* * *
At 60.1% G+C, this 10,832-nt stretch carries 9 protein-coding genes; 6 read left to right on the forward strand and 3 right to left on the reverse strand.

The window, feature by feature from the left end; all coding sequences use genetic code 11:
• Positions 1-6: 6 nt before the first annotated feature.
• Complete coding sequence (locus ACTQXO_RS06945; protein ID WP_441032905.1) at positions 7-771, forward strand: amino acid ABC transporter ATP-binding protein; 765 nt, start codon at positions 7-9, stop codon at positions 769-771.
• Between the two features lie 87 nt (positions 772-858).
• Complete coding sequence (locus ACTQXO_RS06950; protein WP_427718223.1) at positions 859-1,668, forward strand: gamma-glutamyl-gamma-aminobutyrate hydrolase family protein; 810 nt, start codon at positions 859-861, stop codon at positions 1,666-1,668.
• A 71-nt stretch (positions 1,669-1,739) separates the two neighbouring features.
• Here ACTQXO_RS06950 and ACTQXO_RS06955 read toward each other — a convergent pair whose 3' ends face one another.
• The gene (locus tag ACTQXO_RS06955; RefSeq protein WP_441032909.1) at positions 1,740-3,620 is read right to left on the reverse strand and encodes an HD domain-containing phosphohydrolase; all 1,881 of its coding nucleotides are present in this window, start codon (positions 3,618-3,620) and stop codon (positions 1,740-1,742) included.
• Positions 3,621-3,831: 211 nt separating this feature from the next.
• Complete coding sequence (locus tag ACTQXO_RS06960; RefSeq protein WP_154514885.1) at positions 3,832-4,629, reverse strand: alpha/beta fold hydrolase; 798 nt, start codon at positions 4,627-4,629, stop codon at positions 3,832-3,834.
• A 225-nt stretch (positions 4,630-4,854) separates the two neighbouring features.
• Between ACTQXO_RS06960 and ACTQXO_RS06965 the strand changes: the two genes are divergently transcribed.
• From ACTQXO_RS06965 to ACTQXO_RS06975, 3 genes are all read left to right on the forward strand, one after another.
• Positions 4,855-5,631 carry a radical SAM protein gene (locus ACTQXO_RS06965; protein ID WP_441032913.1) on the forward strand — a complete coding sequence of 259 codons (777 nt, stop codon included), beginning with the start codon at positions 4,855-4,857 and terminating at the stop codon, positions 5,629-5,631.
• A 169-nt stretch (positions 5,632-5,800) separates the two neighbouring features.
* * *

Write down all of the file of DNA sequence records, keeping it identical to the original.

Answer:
At 60.1% G+C, this 10,832-nt stretch carries 9 protein-coding genes; 6 read left to right on the forward strand and 3 right to left on the reverse strand.

The window, feature by feature from the left end; all coding sequences use genetic code 11:
• Positions 1-6: 6 nt before the first annotated feature.
• Complete coding sequence (locus ACTQXO_RS06945; protein ID WP_441032905.1) at positions 7-771, forward strand: amino acid ABC transporter ATP-binding protein; 765 nt, start codon at positions 7-9, stop codon at positions 769-771.
• Between the two features lie 87 nt (positions 772-858).
• Complete coding sequence (locus ACTQXO_RS06950; protein WP_427718223.1) at positions 859-1,668, forward strand: gamma-glutamyl-gamma-aminobutyrate hydrolase family protein; 810 nt, start codon at positions 859-861, stop codon at positions 1,666-1,668.
• A 71-nt stretch (positions 1,669-1,739) separates the two neighbouring features.
• Here ACTQXO_RS06950 and ACTQXO_RS06955 read toward each other — a convergent pair whose 3' ends face one another.
• The gene (locus tag ACTQXO_RS06955; RefSeq protein WP_441032909.1) at positions 1,740-3,620 is read right to left on the reverse strand and encodes an HD domain-containing phosphohydrolase; all 1,881 of its coding nucleotides are present in this window, start codon (positions 3,618-3,620) and stop codon (positions 1,740-1,742) included.
• Positions 3,621-3,831: 211 nt separating this feature from the next.
• Complete coding sequence (locus tag ACTQXO_RS06960; RefSeq protein WP_154514885.1) at positions 3,832-4,629, reverse strand: alpha/beta fold hydrolase; 798 nt, start codon at positions 4,627-4,629, stop codon at positions 3,832-3,834.
• A 225-nt stretch (positions 4,630-4,854) separates the two neighbouring features.
• Between ACTQXO_RS06960 and ACTQXO_RS06965 the strand changes: the two genes are divergently transcribed.
• From ACTQXO_RS06965 to ACTQXO_RS06975, 3 genes are all read left to right on the forward strand, one after another.
• Positions 4,855-5,631 carry a radical SAM protein gene (locus ACTQXO_RS06965; protein ID WP_441032913.1) on the forward strand — a complete coding sequence of 259 codons (777 nt, stop codon included), beginning with the start codon at positions 4,855-4,857 and terminating at the stop codon, positions 5,629-5,631.
• A 169-nt stretch (positions 5,632-5,800) separates the two neighbouring features.